It is difficult to describe the number of ways that writer-director Alfonso Cuaron’s semi-biographical ROMA represents an Ichthian leap in cinema. There are no special effects to speak of, no costumes except at a New Year’s Eve party cum fire. To compare the film with the level of change that Italian Neorealism presented in the middle of the last century seems strident, yet true. Equally valid is the sense that this film represents the 7th Art at its best in both the creative and technical expression of cinema. There is not a super hero among them — but a sense of magic at the level of Murakami’s Wind Up BirdChronicle or Hayao Miyazaki’s Howl’s Moving Castle. It is a universal film from the soul of a Spanish master.
See more at: http://www.bioethicsscreenreflections.com/2019/01/roma-bioethics-and-mobius-loop.html
As we move into the Oscar Season — I am reviewing films from the fall. A PRIVATE WAR is a film that likely will not win an Oscar, despite an Oscar winning director, and an Oscar nominated actor who gives an Oscar worthy performance. This ought to be the period where male and female actors are held as equal not separate and compete against one another for awards — this past year gave so many stellar leading roles for women that the dramatic bar iis set somewhere in the moons orbit. There are women directors, and directors of color unlike any other — kind of reminds me of the midterm elections in terms of land-slide. I’ll be giving you a look several other films if you want to get a head start: The Hate You Give, If Beale Street Could Talk, The Kindergarten Teacher, Destroyer, Roma, Widows,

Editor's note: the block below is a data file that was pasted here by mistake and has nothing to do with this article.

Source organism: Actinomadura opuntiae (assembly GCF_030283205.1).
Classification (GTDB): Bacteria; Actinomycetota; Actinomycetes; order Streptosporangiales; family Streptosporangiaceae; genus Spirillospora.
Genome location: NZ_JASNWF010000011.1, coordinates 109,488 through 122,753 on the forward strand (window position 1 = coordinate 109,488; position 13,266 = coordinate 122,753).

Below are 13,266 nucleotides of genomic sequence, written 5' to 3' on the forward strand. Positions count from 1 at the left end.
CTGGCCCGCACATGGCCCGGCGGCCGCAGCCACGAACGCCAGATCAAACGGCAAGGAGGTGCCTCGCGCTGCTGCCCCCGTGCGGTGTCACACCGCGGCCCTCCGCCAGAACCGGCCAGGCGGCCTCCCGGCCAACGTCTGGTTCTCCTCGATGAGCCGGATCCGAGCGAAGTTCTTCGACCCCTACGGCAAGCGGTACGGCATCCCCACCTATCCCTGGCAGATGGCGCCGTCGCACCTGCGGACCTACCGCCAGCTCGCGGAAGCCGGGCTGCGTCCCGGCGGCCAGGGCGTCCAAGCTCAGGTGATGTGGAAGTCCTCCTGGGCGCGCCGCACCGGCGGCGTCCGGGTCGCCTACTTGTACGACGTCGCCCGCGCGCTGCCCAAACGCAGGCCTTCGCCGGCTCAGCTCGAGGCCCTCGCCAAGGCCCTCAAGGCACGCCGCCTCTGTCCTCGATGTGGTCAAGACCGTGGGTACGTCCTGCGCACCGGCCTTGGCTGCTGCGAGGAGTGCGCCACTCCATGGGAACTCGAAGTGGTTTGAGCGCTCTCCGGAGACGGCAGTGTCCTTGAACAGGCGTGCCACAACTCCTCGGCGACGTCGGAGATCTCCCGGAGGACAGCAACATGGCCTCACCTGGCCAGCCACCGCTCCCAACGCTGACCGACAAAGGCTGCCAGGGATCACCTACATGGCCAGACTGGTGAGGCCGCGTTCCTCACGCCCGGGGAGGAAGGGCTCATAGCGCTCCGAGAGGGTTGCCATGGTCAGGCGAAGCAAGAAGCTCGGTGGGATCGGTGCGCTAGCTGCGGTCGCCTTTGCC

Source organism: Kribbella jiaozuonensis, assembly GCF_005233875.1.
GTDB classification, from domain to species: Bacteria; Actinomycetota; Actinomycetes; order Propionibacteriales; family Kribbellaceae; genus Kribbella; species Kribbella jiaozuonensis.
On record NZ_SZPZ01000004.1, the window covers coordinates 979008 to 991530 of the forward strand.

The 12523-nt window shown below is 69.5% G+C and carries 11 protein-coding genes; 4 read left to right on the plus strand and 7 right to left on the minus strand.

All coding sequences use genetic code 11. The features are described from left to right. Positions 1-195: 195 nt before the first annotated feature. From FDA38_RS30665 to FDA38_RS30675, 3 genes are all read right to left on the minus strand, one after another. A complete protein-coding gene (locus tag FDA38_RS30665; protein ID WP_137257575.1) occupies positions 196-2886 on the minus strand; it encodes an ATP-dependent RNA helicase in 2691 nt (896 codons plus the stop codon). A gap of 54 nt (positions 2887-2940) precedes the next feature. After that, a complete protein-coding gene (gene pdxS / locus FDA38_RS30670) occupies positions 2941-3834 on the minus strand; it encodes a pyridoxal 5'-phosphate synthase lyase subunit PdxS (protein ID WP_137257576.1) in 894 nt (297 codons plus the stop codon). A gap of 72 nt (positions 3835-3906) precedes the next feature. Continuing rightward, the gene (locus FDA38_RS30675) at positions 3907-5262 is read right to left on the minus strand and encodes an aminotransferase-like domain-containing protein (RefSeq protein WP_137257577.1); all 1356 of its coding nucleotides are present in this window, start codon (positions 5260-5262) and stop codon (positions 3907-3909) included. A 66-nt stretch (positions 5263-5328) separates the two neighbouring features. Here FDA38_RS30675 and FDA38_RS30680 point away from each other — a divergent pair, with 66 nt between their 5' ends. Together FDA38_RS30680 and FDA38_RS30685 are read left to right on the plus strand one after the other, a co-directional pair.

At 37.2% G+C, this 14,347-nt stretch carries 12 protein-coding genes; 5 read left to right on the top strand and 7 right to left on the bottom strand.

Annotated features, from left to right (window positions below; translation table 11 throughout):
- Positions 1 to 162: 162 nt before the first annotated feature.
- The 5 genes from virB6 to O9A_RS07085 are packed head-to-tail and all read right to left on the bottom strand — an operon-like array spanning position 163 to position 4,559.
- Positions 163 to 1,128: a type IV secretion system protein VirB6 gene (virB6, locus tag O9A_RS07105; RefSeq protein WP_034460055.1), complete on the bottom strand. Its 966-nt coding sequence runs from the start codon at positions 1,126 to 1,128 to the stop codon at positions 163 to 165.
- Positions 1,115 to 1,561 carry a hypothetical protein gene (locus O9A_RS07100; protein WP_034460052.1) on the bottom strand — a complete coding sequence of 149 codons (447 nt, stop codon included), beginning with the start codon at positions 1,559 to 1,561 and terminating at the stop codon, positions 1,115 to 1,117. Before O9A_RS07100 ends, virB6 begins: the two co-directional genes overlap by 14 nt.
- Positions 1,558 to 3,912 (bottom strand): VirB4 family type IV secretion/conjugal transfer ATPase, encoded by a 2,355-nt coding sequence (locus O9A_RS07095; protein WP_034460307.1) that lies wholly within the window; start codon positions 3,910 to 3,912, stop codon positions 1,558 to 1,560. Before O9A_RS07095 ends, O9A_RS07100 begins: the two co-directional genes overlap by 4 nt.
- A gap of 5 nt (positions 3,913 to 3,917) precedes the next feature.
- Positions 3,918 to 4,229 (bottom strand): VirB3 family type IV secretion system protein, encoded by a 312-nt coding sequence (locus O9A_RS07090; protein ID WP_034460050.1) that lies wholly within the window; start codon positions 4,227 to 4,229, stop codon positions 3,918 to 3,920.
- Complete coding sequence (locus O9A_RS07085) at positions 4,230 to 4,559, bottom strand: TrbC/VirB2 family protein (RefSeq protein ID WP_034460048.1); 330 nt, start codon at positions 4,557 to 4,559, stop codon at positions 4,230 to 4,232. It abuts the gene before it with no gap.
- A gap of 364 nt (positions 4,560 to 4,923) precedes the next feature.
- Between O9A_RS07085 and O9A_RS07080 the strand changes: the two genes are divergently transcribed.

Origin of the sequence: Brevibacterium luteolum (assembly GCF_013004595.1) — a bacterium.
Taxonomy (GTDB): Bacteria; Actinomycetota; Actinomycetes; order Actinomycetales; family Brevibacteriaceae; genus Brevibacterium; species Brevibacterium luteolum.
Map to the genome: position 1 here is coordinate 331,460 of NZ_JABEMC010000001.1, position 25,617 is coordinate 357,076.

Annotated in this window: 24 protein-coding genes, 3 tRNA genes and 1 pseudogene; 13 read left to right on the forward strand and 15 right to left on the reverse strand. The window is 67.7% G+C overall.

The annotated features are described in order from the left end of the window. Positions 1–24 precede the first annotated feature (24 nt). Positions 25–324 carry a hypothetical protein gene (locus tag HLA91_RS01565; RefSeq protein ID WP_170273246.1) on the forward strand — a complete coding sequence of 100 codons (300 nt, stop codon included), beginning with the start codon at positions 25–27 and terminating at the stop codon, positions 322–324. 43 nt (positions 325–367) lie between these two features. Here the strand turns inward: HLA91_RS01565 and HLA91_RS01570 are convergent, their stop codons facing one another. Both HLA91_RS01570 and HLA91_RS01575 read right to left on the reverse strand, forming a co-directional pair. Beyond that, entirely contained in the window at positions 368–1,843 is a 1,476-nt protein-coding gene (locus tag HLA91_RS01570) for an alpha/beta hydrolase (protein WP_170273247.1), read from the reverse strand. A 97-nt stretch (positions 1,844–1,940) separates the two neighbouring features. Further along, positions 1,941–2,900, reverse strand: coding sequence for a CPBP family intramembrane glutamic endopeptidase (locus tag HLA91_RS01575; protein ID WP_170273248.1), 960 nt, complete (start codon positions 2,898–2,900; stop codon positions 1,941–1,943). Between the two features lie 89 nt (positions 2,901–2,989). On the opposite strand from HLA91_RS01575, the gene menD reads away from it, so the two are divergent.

So — A Private War— Things are not wrapped up in a tidy fictional bow in the end. I really should have used one of the gorgeous shots of Rosamund Pike in the protagonist role — but that would be misleading. You may want to understand the history in more detail — given the story turns on a region of the world where the USA has troupes on the ground in several countries — at least for the moment. You will be mad as hell and guilty too. So I have posted a two part series on Bioethics Screen Reflections http://www.bioethicsscreenreflections.com — with some references.
It is a hard story to tell, about a woman with a compulsion to change just one thing — the capacity for anyone to say “But I didn’t know that atrocity was going on.” If you vote, anywhere in the world — if you believe science and technology should be used for beneficent purposes and war doesn’t meet that bill, and if you, I dare say —believe in love— this is a film you need to see.
In the spirit of full disclosure — many readers of my novel Chasing Mercury know that one of the protagonist, Forest, is a whistleblowing journalist. They are not easy types to live with— or without.
I won the Poppy Field Diary in a Goodreads Romance Audiobook Giveaway. Because the delivery of the prose by the narrator was so eloquent I bought the ebook and reread it without the bias of the audio voice -- Guess what? It stands up in print as well as in audio! A version of this review is also on Amazon.
When I was halfway through the book, I was stunned by the lushness and beauty. I was absorbing it as I would an old uncle reading the Rubaiyat of Omar Khayyam after lunch, and before nap, on a warm summer day by the sea--begging it not to end -- I sent a note to the Author, Carey Richard, saying so. For me it became a slow read -- because I did not want it to end. I didn't want to devour the meal but savor it. I listened to a chapter every few days usually while doing something outside.